Wednesday, June 17, 2009

In the Literature: Predictive Health 2.0

The recent double issue of The American Journal of Bioethics (Vol 9 6&7) includes two target articles (followed by open peer commentaries) on the ethical issues of direct-to-consumer (DTC) genomics and social networking.

The issue opens with an editorial by 23&Me's Andro R. Hsu, Joanna L. Mountain, Anne Wojcicki, and Linda Avey: "A pragmatic consideration of ethical issues relating to personal genomics." The editorial offers five points of discussion that the authors find relevant to the discussion of the ethical issues. Facebook users might be surprised to discover that the service is offered as an example of innovative data sharing policies; see point five: "A single data sharing policy cannot fit the needs of all".

The first "target article" reports the result of an attitudes survey about DTC; see: McGuire AL, Diaz CM, Wang T, Hilsenbeck SG. Social networkers' attitudes toward direct-to-consumer personal genome testing. Although the title suggests that "social networkers" are a focus of the article, in reality they are a convenient (or experimental?) survey population--the authors used Zoomerang and Facebook to reach the 1,080 respondents. Of the respondents, 47% reported a pre-existing knowledge of DTC genomics companies like 23&Me, Navigencs, and deCODEme; 6% reported having used one of these services and 64% reported a willingness to use one of the services in the future.

The second "target article" focuses on where all this might be leading; see: Lee SS, Crawley L. Research 2.0: social networking and direct-to-consumer (DTC) genomics. In addition to proposing that social network analysis could be used to explore the impact of these DTC genomics ventures on research, data sharing, and subject recruitment, the authors also ask: "What are the ethical and social implications of new social formations created through the sharing of personal genomic information?" In other words, how will the convergence of Web 2.0 and personal genomic information (PGI) change our social structures?

Commentaries on these articles include a few authored by friends of the PredictER program; see, for example:

Esposito K, Goodman K. Genethics 2.0: phenotypes, genotypes, and the challenge of databases generated by personal genome testing. pp. 19-21.

Caulfield T. Direct-to-consumer genetics and health policy: a worst-case scenario? pp. 48-50.

Other articles and publications of interest:

Genetic privacy and piracy. Nat Cell Biol. 2009 May;11(5):509. PubMed PMID:19404329.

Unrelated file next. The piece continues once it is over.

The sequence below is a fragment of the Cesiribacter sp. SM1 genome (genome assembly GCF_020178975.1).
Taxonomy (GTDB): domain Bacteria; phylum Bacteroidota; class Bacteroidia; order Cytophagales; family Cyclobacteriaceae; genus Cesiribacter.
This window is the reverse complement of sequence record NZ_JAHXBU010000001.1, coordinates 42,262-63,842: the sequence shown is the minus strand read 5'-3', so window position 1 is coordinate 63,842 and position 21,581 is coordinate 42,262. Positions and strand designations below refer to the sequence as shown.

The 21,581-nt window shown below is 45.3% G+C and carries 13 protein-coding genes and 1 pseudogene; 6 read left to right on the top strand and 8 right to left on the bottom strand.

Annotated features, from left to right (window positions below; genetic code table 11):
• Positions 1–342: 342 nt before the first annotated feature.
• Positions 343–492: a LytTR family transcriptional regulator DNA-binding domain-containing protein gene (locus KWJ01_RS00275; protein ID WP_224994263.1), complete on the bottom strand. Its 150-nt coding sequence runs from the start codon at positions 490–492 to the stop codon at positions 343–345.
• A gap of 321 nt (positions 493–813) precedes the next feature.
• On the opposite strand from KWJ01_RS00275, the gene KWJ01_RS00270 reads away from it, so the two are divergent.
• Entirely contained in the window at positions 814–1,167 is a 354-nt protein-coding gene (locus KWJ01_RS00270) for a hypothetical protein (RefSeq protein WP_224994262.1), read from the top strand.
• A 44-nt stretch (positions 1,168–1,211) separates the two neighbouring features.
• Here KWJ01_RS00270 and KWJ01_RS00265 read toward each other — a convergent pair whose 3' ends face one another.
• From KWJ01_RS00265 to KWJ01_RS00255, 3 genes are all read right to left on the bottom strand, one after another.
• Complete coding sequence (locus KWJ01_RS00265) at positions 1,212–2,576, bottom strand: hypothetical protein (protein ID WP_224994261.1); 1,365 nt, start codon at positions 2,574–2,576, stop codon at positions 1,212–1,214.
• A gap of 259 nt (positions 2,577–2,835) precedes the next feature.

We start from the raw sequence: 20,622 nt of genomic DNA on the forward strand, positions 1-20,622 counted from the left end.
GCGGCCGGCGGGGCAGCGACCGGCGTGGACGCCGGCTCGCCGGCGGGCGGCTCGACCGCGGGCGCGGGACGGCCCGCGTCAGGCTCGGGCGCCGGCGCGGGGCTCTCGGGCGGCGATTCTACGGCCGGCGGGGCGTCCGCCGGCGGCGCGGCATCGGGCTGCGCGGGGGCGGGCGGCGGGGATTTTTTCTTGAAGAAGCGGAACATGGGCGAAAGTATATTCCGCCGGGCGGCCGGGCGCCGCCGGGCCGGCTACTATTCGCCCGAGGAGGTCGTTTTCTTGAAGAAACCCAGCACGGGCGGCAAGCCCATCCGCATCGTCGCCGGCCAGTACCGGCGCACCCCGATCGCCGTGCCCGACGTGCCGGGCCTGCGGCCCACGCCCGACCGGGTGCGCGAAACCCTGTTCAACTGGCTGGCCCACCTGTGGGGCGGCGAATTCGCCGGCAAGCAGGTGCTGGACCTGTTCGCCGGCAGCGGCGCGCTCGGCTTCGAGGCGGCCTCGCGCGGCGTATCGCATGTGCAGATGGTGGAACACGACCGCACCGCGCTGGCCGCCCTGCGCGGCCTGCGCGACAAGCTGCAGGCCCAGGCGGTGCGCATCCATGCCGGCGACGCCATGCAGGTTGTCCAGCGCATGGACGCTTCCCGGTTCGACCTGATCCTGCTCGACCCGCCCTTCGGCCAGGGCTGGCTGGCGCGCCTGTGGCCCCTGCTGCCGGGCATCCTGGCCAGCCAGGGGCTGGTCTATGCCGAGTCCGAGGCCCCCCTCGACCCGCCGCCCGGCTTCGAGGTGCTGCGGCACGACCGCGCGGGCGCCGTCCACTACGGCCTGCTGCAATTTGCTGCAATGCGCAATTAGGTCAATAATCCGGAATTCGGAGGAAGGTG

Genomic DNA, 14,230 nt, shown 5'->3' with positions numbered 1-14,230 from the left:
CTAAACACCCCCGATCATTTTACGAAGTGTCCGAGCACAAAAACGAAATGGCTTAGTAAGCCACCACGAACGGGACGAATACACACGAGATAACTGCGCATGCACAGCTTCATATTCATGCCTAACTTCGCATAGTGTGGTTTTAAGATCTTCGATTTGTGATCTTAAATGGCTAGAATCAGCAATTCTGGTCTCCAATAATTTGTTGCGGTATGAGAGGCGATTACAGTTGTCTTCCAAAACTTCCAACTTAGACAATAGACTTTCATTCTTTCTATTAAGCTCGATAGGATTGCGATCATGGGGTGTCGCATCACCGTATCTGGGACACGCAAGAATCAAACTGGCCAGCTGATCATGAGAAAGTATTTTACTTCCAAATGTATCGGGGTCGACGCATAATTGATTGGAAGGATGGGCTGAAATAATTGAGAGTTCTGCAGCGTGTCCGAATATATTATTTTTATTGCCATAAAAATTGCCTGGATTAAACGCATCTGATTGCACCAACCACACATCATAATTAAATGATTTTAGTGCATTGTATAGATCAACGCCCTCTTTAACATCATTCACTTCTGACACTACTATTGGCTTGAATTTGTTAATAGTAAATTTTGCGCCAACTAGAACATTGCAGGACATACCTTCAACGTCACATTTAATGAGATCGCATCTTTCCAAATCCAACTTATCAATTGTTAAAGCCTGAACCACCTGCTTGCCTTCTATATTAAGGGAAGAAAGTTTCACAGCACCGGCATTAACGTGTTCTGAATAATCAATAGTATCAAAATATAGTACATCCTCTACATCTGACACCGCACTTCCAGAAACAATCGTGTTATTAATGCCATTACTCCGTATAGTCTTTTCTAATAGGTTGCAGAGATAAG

Avard D, Silverstein T, Sillon G, Joly Y. Researchers' perceptions of the ethical implications of pharmacogenomics research with children. Public Health Genomics. 2009;12(3):191-201. PMID: 19204423.

Bombard Y, Veenstra G, Friedman JM, Creighton S, Currie L, Paulsen JS, Bottorff JL, Hayden MR; Canadian Respond-HD Collaborative Research Group. Perceptions of genetic discrimination among people at risk for Huntington's disease: a cross sectional survey. BMJ. 2009 Jun 9;338:b2175. PMID: 19509425.

Borry P, Howard HC, Sénécal K, Avard D. Health-related direct-to-consumer genetic testing: a review of companies' policies with regard to genetic testing in minors. Fam Cancer. 2009 Jun 2. PMID: 19488835.

Dokholyan RS, Muhlbaier LH, Falletta JM, Jacobs JP, Shahian D, Haan CK, Peterson ED. Regulatory and ethical considerations for linking clinical and administrative databases. Am Heart J. 2009 Jun;157(6):971-82. PMID: 19464406.

Forsberg JS, Hansson MG, Eriksson S. Changing perspectives in biobank research: from individual rights to concerns about public health regarding the return of results. Eur J Hum Genet. 2009 May 27. PMID: 19471310.

Goddard KA, Duquette D, Zlot A, Johnson J, Annis-Emeott A, Lee PW, Bland MP, Edwards KL, Oehlke K, Giles RT, Rafferty A, Cook ML, Khoury MJ. Public awareness and use of direct-to-consumer genetic tests: results from 3 state population-based surveys, 2006. Am J Public Health. 2009 Mar;99(3):442-5. PMID: 19106425.

Henrikson NB, Bowen D, Burke W. Does genomic risk information motivate people to change their behavior? Genome Med. 2009 Apr 2;1(4):37. PMID: 19341508.

Maliapen M. Clinical genomics data use: protecting patients privacy rights. Studies in Ethics, Law, and Technology. 2009;3(1):Article 1. Available at:

Manion FJ, Robbins RJ, Weems WA, Crowley RS. Security and privacy requirements for a multi-institutional cancer research data grid: an interview-based study. BMC Med Inform Decis Mak. 2009 Jun 15;9(1):31. PMID: 19527521.

Mascalzoni D, Hicks A, Pramstaller PP. Consenting in population genomics as an open communication process. Studies in Ethics, Law, and Technology. 2009;3(1):Article 2. Available at:

Rogowski WH, Grosse SD, Khoury MJ. Challenges of translating genetic tests into clinical and public health practice. Nat Rev Genet. 2009 Jun 9. PMID: 19506575.

Wilkinson RH. The single equality bill: a missed opportunity to legislate on genetic discrimination? Studies in Ethics, Law, and Technology. 2009;3(1):Article 3. Available at:

Wednesday, June 10, 2009

Gene Patents on the Radio

Do you own your genes? Should you have a stake in the profits from gene-related products based on "your" genes? What about the "tens of thousands of patents" issues by the U.S. Patent and Trade Office for gene-related products? If you're interested, Rebecca Roberts discusses Patenting Genes with Joshua D. Sarnoff, Hans Sauer, and Shobita Parthasarathy on The Kojo Nnamdi Show (WAMU 88.5 FM, June 4, 2009.)

Listen to the full show online or read a summary Donald Zuhn's summary, "Gene Patenting Debate Continues" (Patent Docs, June 9, 2009).